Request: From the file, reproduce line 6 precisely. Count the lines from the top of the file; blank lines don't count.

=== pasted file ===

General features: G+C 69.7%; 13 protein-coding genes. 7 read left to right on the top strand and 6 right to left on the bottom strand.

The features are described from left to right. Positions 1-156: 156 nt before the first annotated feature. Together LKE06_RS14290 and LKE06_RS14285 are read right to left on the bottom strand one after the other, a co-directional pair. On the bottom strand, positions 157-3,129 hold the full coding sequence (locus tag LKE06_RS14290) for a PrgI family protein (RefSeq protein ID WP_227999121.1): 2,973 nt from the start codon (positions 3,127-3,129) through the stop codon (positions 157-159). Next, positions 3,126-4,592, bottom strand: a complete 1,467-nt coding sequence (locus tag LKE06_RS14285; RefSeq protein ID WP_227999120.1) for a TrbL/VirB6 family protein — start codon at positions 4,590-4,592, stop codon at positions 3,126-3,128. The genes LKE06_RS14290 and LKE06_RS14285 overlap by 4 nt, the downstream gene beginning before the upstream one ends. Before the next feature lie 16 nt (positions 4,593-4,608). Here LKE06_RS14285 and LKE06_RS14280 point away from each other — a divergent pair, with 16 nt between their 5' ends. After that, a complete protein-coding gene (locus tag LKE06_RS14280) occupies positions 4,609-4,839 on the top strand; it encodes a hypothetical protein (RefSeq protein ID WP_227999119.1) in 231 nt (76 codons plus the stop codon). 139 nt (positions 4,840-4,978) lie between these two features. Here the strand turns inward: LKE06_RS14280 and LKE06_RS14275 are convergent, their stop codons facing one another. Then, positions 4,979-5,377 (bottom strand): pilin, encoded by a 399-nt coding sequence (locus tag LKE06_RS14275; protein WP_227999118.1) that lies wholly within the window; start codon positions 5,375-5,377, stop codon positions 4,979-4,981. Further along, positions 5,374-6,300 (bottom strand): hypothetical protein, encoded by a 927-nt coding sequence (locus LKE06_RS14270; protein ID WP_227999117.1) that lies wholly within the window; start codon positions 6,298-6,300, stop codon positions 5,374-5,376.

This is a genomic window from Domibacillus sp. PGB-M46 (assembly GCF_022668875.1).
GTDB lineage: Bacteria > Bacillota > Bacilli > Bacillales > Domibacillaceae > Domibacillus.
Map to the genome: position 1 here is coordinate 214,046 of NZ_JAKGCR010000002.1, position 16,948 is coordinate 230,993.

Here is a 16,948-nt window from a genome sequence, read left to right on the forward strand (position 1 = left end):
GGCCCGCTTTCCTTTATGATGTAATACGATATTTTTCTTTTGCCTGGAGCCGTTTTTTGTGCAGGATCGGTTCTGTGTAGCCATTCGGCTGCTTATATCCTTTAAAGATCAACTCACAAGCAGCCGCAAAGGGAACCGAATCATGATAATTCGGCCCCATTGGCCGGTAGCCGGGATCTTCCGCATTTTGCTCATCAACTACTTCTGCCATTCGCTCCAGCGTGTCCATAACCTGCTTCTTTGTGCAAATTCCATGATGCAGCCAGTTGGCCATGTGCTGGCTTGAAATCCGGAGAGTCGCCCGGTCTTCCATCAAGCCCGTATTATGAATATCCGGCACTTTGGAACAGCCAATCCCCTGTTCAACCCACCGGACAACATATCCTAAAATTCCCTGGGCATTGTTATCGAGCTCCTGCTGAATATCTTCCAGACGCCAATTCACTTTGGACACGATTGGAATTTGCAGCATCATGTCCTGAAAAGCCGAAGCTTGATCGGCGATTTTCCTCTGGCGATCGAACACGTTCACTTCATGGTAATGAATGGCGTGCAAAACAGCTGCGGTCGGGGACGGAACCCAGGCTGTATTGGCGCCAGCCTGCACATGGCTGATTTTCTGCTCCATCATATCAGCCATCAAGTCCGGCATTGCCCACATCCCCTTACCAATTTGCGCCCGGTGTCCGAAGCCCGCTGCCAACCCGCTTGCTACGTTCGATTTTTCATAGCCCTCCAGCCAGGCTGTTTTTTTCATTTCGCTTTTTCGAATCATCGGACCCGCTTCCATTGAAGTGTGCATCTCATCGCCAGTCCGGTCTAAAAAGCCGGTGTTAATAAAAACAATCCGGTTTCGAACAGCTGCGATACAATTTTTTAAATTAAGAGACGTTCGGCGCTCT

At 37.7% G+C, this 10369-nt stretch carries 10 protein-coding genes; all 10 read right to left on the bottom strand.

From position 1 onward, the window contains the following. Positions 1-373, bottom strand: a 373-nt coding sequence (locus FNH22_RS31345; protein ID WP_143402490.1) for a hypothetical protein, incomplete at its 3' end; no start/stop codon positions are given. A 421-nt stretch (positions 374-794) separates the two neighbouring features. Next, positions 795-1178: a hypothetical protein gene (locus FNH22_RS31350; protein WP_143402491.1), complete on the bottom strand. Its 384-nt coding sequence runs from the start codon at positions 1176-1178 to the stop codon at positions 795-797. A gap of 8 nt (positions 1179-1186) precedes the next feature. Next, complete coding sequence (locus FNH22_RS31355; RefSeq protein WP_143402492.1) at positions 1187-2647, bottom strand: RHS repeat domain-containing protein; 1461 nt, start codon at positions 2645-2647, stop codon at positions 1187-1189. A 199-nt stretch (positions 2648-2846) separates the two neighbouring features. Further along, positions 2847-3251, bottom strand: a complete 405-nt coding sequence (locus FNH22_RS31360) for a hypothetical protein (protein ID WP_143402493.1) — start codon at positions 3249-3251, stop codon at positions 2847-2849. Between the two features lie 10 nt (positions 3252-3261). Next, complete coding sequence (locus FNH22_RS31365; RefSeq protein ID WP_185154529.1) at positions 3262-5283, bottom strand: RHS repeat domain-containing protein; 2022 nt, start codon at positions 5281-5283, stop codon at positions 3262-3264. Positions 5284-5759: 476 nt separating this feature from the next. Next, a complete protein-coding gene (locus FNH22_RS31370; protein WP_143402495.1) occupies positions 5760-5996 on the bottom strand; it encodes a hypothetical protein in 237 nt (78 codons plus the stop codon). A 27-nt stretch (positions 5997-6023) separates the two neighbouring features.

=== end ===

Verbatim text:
Here is a 16,948-nt window from a genome sequence, read left to right on the forward strand (position 1 = left end):